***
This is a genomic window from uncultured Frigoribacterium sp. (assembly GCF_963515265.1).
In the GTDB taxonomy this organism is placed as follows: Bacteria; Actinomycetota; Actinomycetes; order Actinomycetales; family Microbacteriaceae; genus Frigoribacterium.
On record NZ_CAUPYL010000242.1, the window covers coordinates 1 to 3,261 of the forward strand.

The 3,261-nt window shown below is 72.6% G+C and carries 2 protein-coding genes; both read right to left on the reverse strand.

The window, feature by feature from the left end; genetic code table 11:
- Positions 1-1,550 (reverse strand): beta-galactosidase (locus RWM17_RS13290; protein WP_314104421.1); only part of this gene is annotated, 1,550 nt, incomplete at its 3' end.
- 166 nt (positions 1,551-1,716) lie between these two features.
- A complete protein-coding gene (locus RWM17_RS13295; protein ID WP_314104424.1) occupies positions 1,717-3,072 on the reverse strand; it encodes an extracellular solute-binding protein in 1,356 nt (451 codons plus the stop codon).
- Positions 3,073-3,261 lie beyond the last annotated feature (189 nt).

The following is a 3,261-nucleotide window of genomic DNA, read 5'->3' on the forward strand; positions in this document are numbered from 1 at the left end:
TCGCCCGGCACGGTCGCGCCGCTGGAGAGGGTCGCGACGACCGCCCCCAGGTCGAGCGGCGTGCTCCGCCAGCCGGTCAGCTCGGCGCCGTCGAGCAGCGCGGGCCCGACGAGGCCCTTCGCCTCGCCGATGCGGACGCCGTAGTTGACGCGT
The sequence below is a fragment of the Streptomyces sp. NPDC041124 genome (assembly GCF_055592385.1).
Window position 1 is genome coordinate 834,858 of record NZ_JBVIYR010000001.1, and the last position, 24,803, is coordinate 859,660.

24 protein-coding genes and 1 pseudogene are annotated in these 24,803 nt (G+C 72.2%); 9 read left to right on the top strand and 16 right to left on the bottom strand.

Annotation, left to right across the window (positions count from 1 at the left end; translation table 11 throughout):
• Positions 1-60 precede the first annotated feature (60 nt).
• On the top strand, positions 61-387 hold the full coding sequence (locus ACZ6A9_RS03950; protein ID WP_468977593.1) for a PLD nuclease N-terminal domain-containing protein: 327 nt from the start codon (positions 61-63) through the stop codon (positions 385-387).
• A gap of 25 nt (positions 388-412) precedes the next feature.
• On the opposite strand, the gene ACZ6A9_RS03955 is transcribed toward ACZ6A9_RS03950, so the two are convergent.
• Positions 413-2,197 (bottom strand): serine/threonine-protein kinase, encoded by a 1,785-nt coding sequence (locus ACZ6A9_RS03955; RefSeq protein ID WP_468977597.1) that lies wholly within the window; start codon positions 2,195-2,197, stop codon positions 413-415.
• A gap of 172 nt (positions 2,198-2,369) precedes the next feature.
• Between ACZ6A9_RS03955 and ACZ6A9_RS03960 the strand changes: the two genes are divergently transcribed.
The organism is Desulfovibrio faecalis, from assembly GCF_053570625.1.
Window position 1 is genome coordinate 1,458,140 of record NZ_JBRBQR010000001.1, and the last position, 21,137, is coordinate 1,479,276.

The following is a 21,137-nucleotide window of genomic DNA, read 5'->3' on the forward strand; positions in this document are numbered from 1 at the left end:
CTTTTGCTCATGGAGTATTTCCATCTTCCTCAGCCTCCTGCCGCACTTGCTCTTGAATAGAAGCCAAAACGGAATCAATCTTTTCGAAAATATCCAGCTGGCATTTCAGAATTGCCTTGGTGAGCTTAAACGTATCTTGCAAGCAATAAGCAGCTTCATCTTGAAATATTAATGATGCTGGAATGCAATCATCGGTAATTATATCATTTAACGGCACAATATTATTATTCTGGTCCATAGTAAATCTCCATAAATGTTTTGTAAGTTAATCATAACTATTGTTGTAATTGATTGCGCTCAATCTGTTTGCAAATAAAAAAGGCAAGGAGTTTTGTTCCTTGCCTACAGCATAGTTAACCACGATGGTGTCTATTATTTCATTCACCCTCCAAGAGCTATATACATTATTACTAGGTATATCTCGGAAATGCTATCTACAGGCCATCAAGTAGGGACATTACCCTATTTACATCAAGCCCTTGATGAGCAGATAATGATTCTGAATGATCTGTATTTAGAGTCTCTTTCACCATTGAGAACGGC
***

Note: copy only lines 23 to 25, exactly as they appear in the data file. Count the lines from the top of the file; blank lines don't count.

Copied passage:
The organism is Desulfovibrio faecalis, from assembly GCF_053570625.1.
Window position 1 is genome coordinate 1,458,140 of record NZ_JBRBQR010000001.1, and the last position, 21,137, is coordinate 1,479,276.

The following is a 21,137-nucleotide window of genomic DNA, read 5'->3' on the forward strand; positions in this document are numbered from 1 at the left end: